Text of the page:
COVID-19 Contact Tracing16th June 2020
On the 27 April 2020 the Public Health Agency (PHA) launched Contact Tracing in Northern Ireland; this is a 7 day a week operation to try to reduce the spread of COVID-19. To aide with the implementation of contact tracing the Clinical Education Centre (CEC) agreed to the temporary redeployment of seven Nurse Education Consultants on a part time basis to help support this vital piece of work. Northern Ireland was the first area within the UK to roll out contact tracing of all positive cases of COVID-19. Staff members that have been redeployed to contact tracing include; Carol McCorry, Denise Arnott-Rooney, Damian McAleer, Elaine McNally, Ellen McLaughlin, Lyn Brennan and Maria Gribben. All staff that undertook these roles are qualified Nurses with significant years of clinical experience. CEC staff were required to attend a full day training at the PHA headquarters in Linen Hall Street, Belfast, before commencing work as contact tracers. The comprehensive training day covered background information to contact tracing, the role of contact tracers, how to make calls to members of the public who had received a positive test result and how to conduct calls to those close contacts identified. Staff also took part in facilitated practical and observation sessions. This training day was essential in preparing staff adequately to engage in the role as a contact tracer in Northern Ireland.
Contact tracing aims to identify people who are noted as having come into close contact with a person who has tested positive for COVID-19, then provides those individuals with necessary guidance in relation to periods of self-isolation. A close contact is someone who has been within 2ft and for longer than 15 minutes of a person who has been tested positive for the illness. When a phone call is made to someone who has tested positive they are asked to provide names and contact numbers for all those they have had ‘close contact’ with. Those contacts will then be contacted by phone and potentially asked to self-isolate and provided with advice such as social distancing, handwashing and cleaning in the home to help protect people who may be at risk.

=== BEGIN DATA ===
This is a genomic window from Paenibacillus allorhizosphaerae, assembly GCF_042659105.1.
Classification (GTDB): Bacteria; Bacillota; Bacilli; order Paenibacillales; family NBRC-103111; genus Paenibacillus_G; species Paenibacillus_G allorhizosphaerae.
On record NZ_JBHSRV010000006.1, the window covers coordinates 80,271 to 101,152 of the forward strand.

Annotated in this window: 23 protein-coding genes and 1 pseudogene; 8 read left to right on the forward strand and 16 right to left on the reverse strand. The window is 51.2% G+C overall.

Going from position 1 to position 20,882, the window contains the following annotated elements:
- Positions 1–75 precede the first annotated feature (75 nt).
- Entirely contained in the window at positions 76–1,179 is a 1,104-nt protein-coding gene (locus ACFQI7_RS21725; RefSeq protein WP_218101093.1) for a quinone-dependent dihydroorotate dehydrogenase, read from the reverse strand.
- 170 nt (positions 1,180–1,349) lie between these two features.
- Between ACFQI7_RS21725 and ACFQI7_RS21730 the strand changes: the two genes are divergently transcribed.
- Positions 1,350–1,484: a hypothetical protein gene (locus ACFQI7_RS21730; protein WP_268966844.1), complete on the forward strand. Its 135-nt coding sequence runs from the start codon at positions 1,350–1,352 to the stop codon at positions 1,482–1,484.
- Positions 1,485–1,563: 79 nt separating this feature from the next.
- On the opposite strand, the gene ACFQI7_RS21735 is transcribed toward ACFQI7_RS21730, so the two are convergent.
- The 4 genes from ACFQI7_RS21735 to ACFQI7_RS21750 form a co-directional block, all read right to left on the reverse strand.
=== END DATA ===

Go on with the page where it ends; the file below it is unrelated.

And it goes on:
Support from the general public is considered absolutely crucial to the success of this strategy, as staff rely on the public to report their symptoms, get tested and follow self-isolation advice as provided by the PHA. This has been an exciting opportunity for the staff from CEC that have undertaken this role, fully recognising just how crucial an aspect it is in the Health & Social Care response to COVID-19 here in Northern Ireland.